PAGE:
Women's groups condem the use of the 'page three girls'
Giving evidence to the Leveson inquiry representatives of the groups also highlighted the use of "sexualised and degrading" imagery in the press.
Representatives of Equality Now, End Violence against Women, Object and Eaves Housing for Women appeared before the inquiry today, calling for issues relating to the portrayal of women as sexual objects as well as the language used to report violence against women to be addressed.
Examples such as the "page three girl" were used by the witnesses to demonstrate the "sexualisation" of women in the press. Anna Van Heeswijk of Object told the inquiry the page three feature works to present women as "existing for the sole purpose for being sex objects essentially".
But she added that "what's particularly harmful is these images exist within mainstream news organisations openly displayed at a child's eye level."
She called for the regulation of print media to be made "consistent with other forms of media", so that any content "that would not pass the test" for television watersheds "should not be allowed to be printed within unrestricted newspapers".
She also added that "any form of regulation of printed material should be guided by equality legislation that already exists" and that "any messages or images not considered suitable for the workplace should not be printed and readily accessible within unrestricted newspapers".
Along with others appearing before Lord Justice Leveson's inquiry into the press today, Heesqijk also called for the ability of groups to make complaints about content to a regulator.
"We're not proposing any form of radical overhaul of media regulation, just calling for consistency of how other areas of the media are regulated and for print media to be brought in line with that."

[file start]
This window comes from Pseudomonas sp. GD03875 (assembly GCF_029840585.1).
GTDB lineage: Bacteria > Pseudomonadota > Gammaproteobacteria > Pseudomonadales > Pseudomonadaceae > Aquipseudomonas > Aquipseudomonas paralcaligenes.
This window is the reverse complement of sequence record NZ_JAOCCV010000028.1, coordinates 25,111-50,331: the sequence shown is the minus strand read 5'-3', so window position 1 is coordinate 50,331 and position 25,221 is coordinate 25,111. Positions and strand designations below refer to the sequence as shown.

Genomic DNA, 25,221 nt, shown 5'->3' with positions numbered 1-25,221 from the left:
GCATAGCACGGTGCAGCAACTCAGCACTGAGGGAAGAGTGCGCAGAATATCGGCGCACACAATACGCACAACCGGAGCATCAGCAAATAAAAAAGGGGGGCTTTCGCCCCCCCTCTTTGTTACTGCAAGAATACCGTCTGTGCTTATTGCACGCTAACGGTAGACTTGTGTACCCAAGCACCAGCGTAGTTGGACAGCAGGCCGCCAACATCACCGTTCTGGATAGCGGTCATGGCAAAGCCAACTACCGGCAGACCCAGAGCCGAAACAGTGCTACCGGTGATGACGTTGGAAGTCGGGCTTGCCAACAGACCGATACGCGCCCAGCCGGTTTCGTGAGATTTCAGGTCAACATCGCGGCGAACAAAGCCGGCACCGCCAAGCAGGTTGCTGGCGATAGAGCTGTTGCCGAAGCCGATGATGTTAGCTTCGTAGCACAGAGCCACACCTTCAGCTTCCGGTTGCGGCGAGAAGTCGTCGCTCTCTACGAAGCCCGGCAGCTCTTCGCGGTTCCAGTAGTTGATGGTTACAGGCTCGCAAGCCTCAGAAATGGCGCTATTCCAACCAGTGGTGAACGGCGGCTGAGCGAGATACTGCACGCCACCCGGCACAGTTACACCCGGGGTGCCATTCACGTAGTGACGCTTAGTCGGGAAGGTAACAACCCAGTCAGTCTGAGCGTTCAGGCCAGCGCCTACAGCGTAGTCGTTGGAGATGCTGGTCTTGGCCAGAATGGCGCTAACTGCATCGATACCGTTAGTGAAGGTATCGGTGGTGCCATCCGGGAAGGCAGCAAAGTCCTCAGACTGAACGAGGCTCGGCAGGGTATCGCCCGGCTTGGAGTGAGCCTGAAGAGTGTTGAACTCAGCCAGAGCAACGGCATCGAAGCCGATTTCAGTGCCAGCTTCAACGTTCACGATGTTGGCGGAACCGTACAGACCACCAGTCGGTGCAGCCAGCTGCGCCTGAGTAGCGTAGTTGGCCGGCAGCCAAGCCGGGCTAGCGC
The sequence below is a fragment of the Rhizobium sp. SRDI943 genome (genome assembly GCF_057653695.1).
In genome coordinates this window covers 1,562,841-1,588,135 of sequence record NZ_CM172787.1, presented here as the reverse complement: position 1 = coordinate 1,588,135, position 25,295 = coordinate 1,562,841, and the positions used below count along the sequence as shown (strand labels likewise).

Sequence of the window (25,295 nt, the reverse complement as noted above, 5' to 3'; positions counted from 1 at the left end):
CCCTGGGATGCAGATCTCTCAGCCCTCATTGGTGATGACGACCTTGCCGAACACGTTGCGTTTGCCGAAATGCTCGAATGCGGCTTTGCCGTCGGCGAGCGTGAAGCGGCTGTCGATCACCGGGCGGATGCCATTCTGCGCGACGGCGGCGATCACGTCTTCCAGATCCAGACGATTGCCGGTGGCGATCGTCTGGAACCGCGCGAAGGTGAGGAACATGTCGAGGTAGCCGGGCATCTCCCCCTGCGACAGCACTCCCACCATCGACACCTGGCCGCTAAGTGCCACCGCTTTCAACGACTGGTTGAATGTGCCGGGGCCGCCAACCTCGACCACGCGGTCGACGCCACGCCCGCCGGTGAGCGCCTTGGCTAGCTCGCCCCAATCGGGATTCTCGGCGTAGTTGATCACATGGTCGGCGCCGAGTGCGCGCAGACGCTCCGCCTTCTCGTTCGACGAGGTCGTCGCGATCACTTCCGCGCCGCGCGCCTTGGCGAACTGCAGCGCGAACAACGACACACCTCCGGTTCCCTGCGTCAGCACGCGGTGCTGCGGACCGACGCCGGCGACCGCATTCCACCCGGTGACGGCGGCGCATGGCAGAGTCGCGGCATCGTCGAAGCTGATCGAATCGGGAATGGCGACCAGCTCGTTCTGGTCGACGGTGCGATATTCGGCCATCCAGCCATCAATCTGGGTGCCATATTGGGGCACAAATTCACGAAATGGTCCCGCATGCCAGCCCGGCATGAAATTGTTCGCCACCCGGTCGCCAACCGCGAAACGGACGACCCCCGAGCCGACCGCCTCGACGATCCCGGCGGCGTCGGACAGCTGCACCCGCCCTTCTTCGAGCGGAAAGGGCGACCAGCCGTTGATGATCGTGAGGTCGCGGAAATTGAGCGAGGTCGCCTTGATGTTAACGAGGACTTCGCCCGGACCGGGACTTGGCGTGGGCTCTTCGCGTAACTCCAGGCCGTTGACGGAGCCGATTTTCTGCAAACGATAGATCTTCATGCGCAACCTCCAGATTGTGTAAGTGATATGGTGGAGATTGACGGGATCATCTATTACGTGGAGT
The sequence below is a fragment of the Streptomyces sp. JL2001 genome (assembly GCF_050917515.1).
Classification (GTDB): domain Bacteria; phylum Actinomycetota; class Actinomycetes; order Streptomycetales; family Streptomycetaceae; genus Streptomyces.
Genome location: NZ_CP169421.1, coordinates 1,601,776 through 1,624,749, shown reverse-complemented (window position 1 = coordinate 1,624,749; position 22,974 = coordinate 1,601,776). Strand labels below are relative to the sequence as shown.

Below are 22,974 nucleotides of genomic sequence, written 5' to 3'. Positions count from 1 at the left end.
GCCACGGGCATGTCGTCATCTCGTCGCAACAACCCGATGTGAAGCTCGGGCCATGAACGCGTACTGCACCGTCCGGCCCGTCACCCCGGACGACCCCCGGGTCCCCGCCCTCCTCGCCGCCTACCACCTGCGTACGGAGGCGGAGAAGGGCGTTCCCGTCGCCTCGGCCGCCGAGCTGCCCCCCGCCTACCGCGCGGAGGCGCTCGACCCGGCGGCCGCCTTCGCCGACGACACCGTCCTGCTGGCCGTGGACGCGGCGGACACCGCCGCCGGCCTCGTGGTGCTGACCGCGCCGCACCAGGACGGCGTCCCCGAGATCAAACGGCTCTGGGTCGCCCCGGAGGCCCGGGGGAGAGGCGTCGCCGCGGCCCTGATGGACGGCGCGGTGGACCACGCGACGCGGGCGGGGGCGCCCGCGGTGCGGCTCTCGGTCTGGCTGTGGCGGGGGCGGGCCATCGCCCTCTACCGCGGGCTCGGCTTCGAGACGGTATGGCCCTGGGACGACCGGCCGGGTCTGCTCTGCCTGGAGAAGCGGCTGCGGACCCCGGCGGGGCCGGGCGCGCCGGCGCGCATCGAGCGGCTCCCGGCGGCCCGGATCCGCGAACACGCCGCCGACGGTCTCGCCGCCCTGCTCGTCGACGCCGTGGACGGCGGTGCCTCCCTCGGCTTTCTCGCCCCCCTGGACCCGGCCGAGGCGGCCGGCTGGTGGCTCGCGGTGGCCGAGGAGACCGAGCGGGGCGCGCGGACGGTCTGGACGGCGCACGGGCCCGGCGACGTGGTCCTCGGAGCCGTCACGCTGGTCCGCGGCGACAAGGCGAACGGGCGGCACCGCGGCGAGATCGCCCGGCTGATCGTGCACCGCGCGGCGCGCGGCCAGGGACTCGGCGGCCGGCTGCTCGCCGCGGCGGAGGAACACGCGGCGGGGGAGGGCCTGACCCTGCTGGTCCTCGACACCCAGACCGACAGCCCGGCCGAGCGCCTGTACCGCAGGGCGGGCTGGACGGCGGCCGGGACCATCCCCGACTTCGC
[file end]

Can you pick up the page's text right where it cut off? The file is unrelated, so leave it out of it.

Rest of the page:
She added: "We do have to ask ourselves what kind of story this tells, especially to young children, when they see in mainstream newspapers men in suits, men in sports attire, men as active participants and women as sexualised objects."
Marai Larasi of End Violence against Women added that there needs to be more balanced and responsible reporting, which puts reports of violence in particular into greater context.
This could be achieved by "seeking out expertise" and a wider look at the current situation for young women and their particular vulnerabilities, she said.
"We want people to provide a broad perspective", she added, such as by using a range of expert sources in reports rather than a single person.
She added that context is also necessary on the "other side", in reference to when violent men "are excessively demonised" in the press.
"Actually the men who commit violence are the men around us ... when you demonise those men what you do is take it out of the context of normal society."
If reports are sensationalised readers are "disconnected from it", she added.
Heather Harvey from Eaves Housing for Women added that the issue of context is also important in relation to the potential impact on the reporting of violence to the police in the first place.
She told the inquiry "the way it's portrayed all too often" can give the "impression there's justification" behind the violence.
In her evidence to the inquiry Harvey also said women can also face problems when joining in debate online on topics relating to public policy, where she said they can face "very sexist and gendered abuse".
"Women and men recognised that was about resenting women's right to comment on public matters. If she's talking about cupcakes and children that might be okay."
As a result "women's voices and issues are being silenced", she added.
"The way the media covers women at the moment ... it actually curtails and limits women's freedom of expression and women's ability to actually engage in that public debate.
"The press can be a crucial and helpful partner in challenging those norms and enabling freedom of expression with just a bit of tweaking here and there."